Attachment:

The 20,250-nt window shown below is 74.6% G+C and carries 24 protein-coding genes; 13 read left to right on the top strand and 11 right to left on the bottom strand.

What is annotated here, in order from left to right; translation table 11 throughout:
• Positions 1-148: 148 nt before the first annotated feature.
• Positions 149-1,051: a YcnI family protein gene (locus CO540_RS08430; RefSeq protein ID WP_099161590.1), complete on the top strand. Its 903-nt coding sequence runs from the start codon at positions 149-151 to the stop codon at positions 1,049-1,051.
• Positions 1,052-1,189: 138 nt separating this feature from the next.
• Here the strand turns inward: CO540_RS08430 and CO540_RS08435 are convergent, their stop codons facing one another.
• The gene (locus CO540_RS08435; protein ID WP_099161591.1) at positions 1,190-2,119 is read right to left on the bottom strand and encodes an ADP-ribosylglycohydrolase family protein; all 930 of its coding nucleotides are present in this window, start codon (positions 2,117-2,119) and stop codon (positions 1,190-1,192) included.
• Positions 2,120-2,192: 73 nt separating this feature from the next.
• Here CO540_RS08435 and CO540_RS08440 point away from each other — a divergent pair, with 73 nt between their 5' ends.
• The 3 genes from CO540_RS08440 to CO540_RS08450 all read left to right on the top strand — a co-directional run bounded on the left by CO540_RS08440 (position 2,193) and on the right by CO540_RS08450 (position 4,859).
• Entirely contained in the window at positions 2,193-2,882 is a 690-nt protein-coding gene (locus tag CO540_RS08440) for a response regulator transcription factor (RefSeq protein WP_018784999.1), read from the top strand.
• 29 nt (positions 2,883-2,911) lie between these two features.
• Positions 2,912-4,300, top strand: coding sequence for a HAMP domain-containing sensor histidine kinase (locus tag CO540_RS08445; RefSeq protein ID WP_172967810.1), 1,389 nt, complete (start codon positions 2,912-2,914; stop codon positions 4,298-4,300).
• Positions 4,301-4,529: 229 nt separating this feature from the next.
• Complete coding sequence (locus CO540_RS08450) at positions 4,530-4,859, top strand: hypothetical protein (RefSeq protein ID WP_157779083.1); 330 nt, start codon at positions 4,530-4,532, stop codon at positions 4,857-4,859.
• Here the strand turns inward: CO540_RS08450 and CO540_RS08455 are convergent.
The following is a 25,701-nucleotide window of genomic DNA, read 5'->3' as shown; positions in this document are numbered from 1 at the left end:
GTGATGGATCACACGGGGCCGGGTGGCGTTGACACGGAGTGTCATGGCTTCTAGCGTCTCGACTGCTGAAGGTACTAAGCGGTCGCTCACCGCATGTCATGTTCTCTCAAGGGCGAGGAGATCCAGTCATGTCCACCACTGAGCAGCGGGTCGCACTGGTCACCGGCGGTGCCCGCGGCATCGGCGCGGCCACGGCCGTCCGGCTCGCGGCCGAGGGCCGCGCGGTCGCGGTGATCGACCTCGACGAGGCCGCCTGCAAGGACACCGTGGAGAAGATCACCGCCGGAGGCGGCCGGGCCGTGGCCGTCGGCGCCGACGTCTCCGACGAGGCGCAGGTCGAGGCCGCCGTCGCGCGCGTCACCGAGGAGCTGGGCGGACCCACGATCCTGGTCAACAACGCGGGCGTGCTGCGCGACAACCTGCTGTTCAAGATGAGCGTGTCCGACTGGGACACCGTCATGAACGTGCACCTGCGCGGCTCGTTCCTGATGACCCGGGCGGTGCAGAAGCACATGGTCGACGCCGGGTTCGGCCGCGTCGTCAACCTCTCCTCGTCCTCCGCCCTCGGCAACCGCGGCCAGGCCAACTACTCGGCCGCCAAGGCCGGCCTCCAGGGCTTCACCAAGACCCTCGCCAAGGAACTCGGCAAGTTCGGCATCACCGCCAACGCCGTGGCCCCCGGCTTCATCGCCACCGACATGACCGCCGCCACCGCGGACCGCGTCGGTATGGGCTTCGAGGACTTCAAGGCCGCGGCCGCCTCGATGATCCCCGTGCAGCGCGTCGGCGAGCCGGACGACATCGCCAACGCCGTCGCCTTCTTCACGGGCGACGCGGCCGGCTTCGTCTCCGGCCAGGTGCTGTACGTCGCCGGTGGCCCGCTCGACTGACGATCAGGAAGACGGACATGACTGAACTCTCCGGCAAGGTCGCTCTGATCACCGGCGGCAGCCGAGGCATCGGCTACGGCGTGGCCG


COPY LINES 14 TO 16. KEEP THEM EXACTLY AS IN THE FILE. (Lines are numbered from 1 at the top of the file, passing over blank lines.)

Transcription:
• Positions 4,301-4,529: 229 nt separating this feature from the next.
• Complete coding sequence (locus CO540_RS08450) at positions 4,530-4,859, top strand: hypothetical protein (RefSeq protein ID WP_157779083.1); 330 nt, start codon at positions 4,530-4,532, stop codon at positions 4,857-4,859.
• Here the strand turns inward: CO540_RS08450 and CO540_RS08455 are convergent.